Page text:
Oshawa Fire Services has found new ways to educate the growing population during COVID-19.
Oshawa’s population grew by 2.1 per cent, according to Statistics Canada. The current population is 166,000, according to the city’s LinkedIn profile.
Videos, Skype and social media posts have been used by Oshawa Fire Services as ways to get information out to people while the pandemic restricted in-person opportunities, according to Stephen Barkwell, Oshawa’s assistant fire chief.
Expanding programs to social media was decided as a good option to help educate the public because those platforms have become very popular, according to Barkwell.
Students are another group Oshawa Fire Services’ have to educate.
“We do have a plan to do more videos and doing more public education through distance learning,” he said. “That way the teachers can facilitate that rather than actually utilizing our staff.”
Barkwell believes teachers educating students can be more effective.
Some teachers still invited some of the crews into classes during the pandemic to do a Skype online tour of the station. It showed the creative side of learning for teachers in Durham, he said.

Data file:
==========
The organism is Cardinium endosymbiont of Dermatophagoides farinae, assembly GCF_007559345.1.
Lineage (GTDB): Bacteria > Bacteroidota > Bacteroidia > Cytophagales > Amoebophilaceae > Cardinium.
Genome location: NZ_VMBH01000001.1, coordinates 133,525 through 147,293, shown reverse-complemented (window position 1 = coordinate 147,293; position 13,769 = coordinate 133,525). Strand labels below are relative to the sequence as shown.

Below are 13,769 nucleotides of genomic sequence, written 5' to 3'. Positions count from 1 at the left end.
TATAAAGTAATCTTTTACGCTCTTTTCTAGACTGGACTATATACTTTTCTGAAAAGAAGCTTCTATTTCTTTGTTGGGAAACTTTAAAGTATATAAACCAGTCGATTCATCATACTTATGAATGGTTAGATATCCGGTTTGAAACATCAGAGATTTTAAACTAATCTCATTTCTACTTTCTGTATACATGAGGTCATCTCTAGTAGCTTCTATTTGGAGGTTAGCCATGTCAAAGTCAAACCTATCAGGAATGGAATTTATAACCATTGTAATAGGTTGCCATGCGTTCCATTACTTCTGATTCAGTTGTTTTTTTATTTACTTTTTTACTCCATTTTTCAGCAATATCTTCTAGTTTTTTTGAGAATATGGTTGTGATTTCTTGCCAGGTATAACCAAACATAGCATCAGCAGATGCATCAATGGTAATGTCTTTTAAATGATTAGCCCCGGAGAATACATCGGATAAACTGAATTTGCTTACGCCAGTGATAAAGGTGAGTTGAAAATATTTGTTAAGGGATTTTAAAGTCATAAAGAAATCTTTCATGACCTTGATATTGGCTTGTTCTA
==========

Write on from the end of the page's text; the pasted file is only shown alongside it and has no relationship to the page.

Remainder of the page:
However, he wants to keep the firefighter visits at schools. Fire alarm tests and fire alarm drills are still mandatory to be done at schools to ensure safe evacuation, he said.
“The children always seem to enjoy having the firefighters at the school,” said Barkwell.
“We don’t want to lose that contact either,” he said. “That is important to us that we maintain that relationship with the kids.”
At the beginning of COVID-19 certain aspects of the job changed, Barkwell said.
“We did move some of our operations as far as inspections to virtual inspections,” he said in a Zoom interview. “We did move a lot of our meetings, such as this one, to virtual meetings.”
Due to the population growth fire services had to extend its educational reach.
Fire safety education helps educate the public on causes and risks of fires, he said. It helps to spread information that can be used to lower the chances of a fire and fire-related hazards, according to the U.S.-based National Fire Sprinkler Association (NFSA).
“We constantly monitor the growth of the city, we constantly do a risk assessment on the city through our fire prevention division,” said Barkwell. “Through our inspection program we monitor different types of occupancies, the growth of those occupancies.
“We do look at the growth in the north end of the city as far as emergency response is concerned,” he said. “We do planning as far as new station locations, new deployments of firefighters.”